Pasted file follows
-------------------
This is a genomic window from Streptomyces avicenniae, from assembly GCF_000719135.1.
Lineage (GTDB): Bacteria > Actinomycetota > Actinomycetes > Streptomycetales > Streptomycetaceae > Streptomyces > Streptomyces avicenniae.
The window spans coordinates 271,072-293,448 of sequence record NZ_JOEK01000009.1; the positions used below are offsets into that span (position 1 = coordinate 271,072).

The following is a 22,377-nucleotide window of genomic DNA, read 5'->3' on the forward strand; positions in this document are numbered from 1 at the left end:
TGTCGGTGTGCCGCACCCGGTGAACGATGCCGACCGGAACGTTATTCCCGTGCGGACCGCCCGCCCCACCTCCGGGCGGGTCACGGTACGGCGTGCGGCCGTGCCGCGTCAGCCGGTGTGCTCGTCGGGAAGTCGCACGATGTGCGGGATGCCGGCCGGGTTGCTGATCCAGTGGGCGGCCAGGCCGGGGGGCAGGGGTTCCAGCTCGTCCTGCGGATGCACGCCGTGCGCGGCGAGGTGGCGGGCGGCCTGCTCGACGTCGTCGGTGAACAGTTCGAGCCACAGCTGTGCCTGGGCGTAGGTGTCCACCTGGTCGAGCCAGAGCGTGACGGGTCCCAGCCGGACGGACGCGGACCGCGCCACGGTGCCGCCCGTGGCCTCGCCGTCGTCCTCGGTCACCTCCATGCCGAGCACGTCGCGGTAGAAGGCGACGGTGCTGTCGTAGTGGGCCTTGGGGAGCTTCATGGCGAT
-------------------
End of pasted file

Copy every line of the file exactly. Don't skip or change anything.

This is a genomic window from Streptomyces avicenniae, from assembly GCF_000719135.1.
Lineage (GTDB): Bacteria > Actinomycetota > Actinomycetes > Streptomycetales > Streptomycetaceae > Streptomyces > Streptomyces avicenniae.
The window spans coordinates 271,072-293,448 of sequence record NZ_JOEK01000009.1; the positions used below are offsets into that span (position 1 = coordinate 271,072).

The following is a 22,377-nucleotide window of genomic DNA, read 5'->3' on the forward strand; positions in this document are numbered from 1 at the left end:
TGTCGGTGTGCCGCACCCGGTGAACGATGCCGACCGGAACGTTATTCCCGTGCGGACCGCCCGCCCCACCTCCGGGCGGGTCACGGTACGGCGTGCGGCCGTGCCGCGTCAGCCGGTGTGCTCGTCGGGAAGTCGCACGATGTGCGGGATGCCGGCCGGGTTGCTGATCCAGTGGGCGGCCAGGCCGGGGGGCAGGGGTTCCAGCTCGTCCTGCGGATGCACGCCGTGCGCGGCGAGGTGGCGGGCGGCCTGCTCGACGTCGTCGGTGAACAGTTCGAGCCACAGCTGTGCCTGGGCGTAGGTGTCCACCTGGTCGAGCCAGAGCGTGACGGGTCCCAGCCGGACGGACGCGGACCGCGCCACGGTGCCGCCCGTGGCCTCGCCGTCGTCCTCGGTCACCTCCATGCCGAGCACGTCGCGGTAGAAGGCGACGGTGCTGTCGTAGTGGGCCTTGGGGAGCTTCATGGCGAT